Cantwell Urges Senate to Adopt Tough Wall Street Reform Legislation
Today, U.S Senator Maria Cantwell (D-WA) urged the Senate leadership to push for transparency and tough regulatory oversight of derivatives trading and commodities markets to end abusive trading practices. Joining Cantwell at a news conference were financial experts and commodity "end-users" representing businesses that actually trade in or use commodities such as petroleum and agriculture products.
"Unregulated, dark derivatives markets allowed Wall Street traders to reap billions before their toxic financial assets imploded the American economy," said Senator Cantwell at today's press conference. "These bad bets had consequences that reached far beyond lower Manhattan. This is not just a debate about history. Without tough derivatives regulation, the financial crisis that has done so much damage to our economy will happen again."
Cantwell, a leader in the fight to prevent a repeat of the financial meltdown of 2008, praised legislation proposed by Senate Agriculture Committee Chairwoman Blanche Lincoln (D-AR) that lays down tough restrictions on derivatives trading. Senate leadership should adopt the Lincoln language as the basis for derivatives controls included in the financial regulatory reform bill to be taken up by the full Senate, Cantwell said. As the evidence has mounted of the role derivatives played in causing the financial crisis, Cantwell has advocated moving standardized derivatives onto fully regulated public exchanges and clearinghouses. Loopholes in the House-passed bill could exempt up to 60 percent of the derivatives market from exchange trading and central clearing requirements..
"Once Congress deregulated the swaps market in 1999 it became a $600 trillion high-stakes casino for Wall Street to take big risks and bring our economy to the brink. We are going to fight for legislation to change this system and bring transparency and capital backing to this market. Senator Lincoln has put forth a tough proposal that represents a stare-down of Wall Street interests who want to protect their highly profitable and highly risky trading practices."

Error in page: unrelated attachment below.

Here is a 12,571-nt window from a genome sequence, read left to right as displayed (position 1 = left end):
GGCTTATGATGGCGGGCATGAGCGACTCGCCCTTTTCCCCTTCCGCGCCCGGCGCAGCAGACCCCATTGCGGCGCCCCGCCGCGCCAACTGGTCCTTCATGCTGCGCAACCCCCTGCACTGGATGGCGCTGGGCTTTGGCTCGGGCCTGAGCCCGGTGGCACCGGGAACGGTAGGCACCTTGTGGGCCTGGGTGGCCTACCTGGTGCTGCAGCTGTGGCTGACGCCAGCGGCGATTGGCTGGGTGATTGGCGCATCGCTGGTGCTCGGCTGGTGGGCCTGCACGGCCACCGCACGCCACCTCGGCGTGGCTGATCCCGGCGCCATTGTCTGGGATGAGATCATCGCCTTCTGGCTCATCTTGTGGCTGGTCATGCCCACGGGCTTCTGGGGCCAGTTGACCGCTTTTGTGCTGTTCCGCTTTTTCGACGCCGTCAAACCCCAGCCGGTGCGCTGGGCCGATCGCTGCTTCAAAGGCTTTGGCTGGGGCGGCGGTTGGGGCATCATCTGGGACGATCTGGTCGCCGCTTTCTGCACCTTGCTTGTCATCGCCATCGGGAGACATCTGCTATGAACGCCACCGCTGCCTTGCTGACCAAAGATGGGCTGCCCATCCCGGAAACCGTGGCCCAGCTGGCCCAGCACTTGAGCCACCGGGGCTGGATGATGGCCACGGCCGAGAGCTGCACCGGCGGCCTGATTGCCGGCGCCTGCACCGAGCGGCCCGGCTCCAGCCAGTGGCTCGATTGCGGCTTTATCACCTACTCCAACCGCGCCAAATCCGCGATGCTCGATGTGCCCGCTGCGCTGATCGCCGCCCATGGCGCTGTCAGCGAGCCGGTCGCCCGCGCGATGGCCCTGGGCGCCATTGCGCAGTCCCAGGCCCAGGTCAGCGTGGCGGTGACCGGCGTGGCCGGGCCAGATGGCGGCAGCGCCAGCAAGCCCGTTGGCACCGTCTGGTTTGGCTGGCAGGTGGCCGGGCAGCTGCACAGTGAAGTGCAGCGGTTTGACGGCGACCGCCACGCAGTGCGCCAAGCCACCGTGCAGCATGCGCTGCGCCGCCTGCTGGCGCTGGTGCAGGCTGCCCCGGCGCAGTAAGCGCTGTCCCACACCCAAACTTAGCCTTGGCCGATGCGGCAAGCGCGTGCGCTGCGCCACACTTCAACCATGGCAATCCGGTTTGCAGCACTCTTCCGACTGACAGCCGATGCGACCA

In the Senate, two committees are involved in crafting regulatory reform legislation. The Banking Committee has sent its bill to the Senate floor for debate. The Senate Agriculture Committee, chaired by Senator Lincoln, is due to mark-up its version of regulatory reform on Wednesday. Because derivatives often involve financial instruments based on agriculture products, the Agriculture Committee plays a key role in proposing derivatives controls.
"As the daughter of a farmer, Senator Lincoln knows the difference between farmers legitimately hedging and Wall Street speculators cooking up toxic assets," said Senator Cantwell. "We believe the model Senator Lincoln has laid out should be the basis for very strong, loophole-free derivatives reform legislation. Although I still have suggestions on how it can be strengthened, Senator Lincoln's bill looks to be a real stare down of Wall Street."
Senator Lincoln first laid out her tough stance on derivatives in a letter last week that responded to a bipartisan letter sent in January by Cantwell and Senators Dianne Feinstein (D-CA), Byron Dorgan (D-ND), and Olympia Snowe (R-ME), advocating tough restrictions on derivative trading.
"I have long pushed for more aggressive regulation of the complex financial instruments known as derivatives and bilateral swaps, which were exempted from federal oversight through loopholes in the Commodity Futures Modernization Act of 2000," said Senator Feinstein in a written statement.
"Senator Lincoln's regulatory reform bill is a major step forward. It will help rein in the reckless trading of Wall Street Banks and their executives who took enormous gambles in unregulated markets at the expense of our nation's economic health. The proposal, as currently drafted, will close the so-called London loophole and Swaps loophole; establish greater transparency; help reduce systemic risk; and encourage exchange trading and clearing.
"This is a substantive proposal, and I look forward to working with Senator Lincoln, Senator Cantwell and others to make any necessary improvements to help prevent future massive financial meltdowns of the scale of Enron, AIG or Lehman Brothers. It's time to get market reform done."
Once the Agriculture Committee bill is reported from committee, the bills will be combined on the floor of the Senate and Cantwell will be pushing for the Lincoln bill to be the basis of the legislation.